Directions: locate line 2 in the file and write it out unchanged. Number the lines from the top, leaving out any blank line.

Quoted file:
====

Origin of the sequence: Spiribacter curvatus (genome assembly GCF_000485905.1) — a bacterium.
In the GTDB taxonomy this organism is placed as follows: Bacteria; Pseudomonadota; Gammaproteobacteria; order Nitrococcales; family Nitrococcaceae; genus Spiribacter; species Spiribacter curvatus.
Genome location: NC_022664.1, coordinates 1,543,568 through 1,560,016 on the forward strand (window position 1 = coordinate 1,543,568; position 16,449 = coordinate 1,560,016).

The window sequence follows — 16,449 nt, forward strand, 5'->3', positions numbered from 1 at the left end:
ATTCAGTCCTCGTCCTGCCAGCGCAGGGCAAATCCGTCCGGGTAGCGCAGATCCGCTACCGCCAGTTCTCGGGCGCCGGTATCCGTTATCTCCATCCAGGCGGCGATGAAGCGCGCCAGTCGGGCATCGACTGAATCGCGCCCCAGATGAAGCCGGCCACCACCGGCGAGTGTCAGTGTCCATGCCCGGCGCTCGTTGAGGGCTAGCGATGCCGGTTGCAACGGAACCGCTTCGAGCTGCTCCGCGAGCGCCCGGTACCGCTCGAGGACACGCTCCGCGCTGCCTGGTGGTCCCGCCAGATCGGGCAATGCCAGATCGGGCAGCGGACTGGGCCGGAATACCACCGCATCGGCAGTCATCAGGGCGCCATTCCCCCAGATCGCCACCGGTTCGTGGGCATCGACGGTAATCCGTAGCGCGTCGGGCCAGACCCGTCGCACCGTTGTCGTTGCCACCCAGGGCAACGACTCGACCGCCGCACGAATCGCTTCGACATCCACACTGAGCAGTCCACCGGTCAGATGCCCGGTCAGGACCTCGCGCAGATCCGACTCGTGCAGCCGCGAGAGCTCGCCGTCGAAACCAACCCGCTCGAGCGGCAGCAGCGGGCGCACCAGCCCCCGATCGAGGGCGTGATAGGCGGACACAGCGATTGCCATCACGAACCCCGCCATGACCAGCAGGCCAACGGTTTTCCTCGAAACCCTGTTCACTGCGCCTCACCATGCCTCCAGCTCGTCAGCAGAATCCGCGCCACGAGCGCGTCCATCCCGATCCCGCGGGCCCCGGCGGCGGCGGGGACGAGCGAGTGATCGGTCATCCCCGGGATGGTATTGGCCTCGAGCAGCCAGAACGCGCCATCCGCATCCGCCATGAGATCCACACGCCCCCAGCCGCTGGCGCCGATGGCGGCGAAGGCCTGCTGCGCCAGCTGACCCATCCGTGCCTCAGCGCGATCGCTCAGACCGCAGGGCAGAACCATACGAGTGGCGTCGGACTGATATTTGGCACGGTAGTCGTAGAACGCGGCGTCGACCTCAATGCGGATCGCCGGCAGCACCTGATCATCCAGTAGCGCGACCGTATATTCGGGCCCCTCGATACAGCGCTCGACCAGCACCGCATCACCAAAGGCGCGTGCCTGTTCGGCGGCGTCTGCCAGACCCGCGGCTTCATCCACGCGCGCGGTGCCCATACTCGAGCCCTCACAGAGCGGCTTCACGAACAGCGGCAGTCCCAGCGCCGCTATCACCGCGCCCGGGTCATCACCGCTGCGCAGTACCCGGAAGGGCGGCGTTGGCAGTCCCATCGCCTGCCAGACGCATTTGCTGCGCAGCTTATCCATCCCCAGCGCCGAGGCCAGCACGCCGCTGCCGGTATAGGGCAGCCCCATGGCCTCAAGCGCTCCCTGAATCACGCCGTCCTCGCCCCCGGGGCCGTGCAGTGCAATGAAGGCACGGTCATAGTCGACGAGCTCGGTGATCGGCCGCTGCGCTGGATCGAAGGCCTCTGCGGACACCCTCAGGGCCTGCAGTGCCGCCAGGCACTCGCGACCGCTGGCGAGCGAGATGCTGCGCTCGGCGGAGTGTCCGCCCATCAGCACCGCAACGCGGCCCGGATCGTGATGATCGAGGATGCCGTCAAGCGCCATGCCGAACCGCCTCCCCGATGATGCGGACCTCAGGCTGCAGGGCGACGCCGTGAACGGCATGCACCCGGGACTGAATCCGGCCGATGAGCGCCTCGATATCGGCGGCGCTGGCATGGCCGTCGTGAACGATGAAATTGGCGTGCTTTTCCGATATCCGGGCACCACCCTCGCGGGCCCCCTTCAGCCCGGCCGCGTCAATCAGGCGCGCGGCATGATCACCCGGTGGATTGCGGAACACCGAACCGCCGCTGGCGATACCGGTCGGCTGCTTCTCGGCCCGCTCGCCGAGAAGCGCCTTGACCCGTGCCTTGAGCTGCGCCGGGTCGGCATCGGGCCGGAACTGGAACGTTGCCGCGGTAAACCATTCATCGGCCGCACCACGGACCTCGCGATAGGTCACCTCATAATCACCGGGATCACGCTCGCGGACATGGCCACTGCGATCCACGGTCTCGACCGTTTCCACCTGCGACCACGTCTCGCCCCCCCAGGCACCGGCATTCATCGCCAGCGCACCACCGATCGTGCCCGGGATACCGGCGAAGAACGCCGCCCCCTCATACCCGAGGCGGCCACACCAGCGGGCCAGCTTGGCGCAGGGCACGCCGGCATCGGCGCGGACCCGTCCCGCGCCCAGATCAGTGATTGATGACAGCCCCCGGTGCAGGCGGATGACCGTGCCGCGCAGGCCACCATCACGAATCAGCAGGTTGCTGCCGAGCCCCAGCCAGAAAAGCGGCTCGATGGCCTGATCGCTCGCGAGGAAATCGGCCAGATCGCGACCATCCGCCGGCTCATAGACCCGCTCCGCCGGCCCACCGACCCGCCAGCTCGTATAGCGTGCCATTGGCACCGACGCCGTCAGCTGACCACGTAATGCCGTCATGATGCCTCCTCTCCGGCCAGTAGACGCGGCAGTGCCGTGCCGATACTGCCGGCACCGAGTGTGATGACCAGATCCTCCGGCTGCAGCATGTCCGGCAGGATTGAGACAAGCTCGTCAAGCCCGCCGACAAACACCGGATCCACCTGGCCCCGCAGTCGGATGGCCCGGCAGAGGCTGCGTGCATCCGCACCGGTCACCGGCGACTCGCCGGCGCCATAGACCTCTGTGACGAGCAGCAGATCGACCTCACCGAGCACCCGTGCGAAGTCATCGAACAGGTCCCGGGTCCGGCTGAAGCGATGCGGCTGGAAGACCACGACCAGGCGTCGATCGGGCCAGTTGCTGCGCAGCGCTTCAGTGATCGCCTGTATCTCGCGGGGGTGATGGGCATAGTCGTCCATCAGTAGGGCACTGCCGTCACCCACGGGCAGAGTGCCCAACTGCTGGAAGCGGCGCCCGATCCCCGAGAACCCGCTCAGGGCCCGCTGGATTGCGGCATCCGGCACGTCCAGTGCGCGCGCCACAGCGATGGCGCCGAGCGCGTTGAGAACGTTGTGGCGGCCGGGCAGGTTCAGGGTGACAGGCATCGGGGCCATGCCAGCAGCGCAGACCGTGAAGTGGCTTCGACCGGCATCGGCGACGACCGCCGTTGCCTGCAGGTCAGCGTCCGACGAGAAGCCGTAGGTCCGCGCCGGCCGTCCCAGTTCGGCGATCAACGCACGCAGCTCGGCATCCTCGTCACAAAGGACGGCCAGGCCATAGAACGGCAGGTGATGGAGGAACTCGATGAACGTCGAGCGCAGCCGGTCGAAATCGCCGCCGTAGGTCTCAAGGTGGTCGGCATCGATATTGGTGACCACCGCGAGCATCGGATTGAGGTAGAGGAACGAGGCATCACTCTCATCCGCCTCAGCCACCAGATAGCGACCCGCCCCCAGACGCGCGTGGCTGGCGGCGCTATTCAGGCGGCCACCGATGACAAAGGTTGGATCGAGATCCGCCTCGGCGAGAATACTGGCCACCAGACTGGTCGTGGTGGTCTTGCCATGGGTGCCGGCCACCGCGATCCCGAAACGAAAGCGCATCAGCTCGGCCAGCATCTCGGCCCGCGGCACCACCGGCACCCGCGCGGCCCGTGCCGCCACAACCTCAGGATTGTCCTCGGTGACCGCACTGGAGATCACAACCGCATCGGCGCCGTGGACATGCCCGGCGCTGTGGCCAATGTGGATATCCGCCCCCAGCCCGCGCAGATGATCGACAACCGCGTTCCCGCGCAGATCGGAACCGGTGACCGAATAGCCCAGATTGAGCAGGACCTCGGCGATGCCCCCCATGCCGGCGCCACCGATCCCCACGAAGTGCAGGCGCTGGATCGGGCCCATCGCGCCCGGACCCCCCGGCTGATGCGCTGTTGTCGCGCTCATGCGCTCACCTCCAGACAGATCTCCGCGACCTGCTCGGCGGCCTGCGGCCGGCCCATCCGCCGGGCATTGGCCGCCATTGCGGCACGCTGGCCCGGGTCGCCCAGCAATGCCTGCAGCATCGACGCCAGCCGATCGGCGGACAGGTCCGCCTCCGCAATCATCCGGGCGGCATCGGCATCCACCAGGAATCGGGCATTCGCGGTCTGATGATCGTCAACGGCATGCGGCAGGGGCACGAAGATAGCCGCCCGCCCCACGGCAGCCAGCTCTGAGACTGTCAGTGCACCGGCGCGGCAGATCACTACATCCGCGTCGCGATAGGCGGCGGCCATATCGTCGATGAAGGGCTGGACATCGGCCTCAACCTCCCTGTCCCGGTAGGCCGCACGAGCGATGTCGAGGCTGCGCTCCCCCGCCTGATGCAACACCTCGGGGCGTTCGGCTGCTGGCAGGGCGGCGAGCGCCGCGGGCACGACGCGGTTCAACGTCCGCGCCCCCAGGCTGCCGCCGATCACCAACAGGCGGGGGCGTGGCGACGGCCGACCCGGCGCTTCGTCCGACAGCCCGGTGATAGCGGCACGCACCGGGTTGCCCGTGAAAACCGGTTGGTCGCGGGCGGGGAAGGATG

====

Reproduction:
In the GTDB taxonomy this organism is placed as follows: Bacteria; Pseudomonadota; Gammaproteobacteria; order Nitrococcales; family Nitrococcaceae; genus Spiribacter; species Spiribacter curvatus.